A few months ago, we got a call from a company asking for help with their balanced scorecard – something that happens every day. What was surprising was that the company was one that was a former winner of the Balanced Scorecard Hall of Fame, and one that I had worked with years before.
A lot had happened in eleven years. All the original architects of the balanced scorecard had left for other organizations. It was no longer used as a way to evaluate or update strategy. Having been cascaded down to an individual employee level years before, what they now called “the balanced scorecard” was simply a way to set targets for employees, based on set objectives and measures. It was run out of the HR department, where the caller was a mid-level manager. These objectives and measures had become decoupled from strategy, and had not been reviewed or evaluated in years. What had once been a tool for individual employee alignment with corporate goals was now only a way to set annual targets for individuals. And without ongoing alignment, it was perceived that it was Corporate’s way to get the employees to jump higher every year. HR’s complaint was that only 5% of the employees had responded to the most recent request for their annual targets.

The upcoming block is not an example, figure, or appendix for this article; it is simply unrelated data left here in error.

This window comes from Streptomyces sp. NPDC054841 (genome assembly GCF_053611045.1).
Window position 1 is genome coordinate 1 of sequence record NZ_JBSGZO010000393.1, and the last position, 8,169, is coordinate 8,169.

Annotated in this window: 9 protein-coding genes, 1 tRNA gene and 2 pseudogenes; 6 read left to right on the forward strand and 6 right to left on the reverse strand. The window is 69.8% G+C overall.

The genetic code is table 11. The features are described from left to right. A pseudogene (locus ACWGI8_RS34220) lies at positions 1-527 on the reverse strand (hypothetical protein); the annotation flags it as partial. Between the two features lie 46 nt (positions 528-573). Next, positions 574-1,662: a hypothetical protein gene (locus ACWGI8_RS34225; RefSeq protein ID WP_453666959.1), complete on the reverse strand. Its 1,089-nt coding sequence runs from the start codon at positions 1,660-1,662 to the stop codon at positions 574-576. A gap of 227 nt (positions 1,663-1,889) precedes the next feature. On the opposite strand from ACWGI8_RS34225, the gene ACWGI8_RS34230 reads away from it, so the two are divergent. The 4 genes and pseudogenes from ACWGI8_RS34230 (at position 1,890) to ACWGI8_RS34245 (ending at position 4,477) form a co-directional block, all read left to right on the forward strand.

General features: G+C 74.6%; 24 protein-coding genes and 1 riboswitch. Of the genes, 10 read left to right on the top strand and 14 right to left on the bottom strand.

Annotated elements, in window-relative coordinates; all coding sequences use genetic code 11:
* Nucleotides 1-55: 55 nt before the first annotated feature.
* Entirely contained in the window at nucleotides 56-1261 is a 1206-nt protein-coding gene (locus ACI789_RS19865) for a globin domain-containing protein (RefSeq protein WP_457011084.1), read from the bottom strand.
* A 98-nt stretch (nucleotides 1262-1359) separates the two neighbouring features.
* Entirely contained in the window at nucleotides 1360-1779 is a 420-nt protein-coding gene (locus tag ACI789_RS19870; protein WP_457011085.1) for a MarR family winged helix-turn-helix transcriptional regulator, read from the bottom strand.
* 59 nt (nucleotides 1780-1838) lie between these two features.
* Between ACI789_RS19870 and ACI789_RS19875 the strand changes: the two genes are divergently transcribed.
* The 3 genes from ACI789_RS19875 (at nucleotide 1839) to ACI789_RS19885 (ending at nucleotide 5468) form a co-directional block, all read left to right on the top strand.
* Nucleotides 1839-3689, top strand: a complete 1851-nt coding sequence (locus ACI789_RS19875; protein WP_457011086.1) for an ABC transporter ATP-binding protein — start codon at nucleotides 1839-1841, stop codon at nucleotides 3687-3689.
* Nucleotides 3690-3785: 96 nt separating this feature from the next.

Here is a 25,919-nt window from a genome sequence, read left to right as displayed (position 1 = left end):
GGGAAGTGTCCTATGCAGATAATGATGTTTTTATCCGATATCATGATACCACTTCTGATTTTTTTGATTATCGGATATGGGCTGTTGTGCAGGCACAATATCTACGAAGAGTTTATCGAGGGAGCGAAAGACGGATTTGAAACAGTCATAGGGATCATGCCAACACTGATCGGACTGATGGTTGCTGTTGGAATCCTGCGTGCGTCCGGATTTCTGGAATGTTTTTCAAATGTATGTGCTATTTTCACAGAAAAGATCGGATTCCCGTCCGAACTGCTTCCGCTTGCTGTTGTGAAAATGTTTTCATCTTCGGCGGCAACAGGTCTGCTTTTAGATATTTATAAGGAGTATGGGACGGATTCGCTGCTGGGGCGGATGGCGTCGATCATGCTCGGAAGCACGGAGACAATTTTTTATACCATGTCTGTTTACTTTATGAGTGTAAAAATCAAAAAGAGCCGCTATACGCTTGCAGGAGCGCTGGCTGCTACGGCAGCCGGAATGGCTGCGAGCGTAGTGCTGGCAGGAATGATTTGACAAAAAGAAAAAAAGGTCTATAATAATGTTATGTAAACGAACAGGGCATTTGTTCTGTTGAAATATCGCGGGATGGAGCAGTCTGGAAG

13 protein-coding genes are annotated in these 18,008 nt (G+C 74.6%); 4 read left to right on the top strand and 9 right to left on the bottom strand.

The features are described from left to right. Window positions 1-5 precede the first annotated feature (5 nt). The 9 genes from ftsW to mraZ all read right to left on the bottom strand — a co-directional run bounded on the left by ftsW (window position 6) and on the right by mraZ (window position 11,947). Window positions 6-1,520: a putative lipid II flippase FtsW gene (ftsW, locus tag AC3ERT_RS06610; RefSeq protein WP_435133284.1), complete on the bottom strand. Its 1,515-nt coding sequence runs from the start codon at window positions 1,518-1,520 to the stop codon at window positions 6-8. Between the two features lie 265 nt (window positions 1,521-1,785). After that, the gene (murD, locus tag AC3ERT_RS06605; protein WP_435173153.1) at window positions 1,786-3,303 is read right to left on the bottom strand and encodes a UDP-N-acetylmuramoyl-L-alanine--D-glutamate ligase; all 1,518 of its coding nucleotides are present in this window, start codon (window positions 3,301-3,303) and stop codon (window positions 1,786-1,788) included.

When I asked the person I was talking with about whether there was a possibility of talking with their strategy function, she was surprised - “Balanced Scorecard is an HR tool – I didn’t think it had anything to do with strategy!”
Sustaining a balanced scorecard takes ongoing leadership engagement, and needs to be the basis for ongoing strategic management conversations NOT a once year report card. Not only management, but all employees benefit from being involved in discussing strategy, identifying objectives, measures, targets and strategic initiatives at the level that they impact, and that impacts them.
For more on aligning individual objectives with strategy visit here.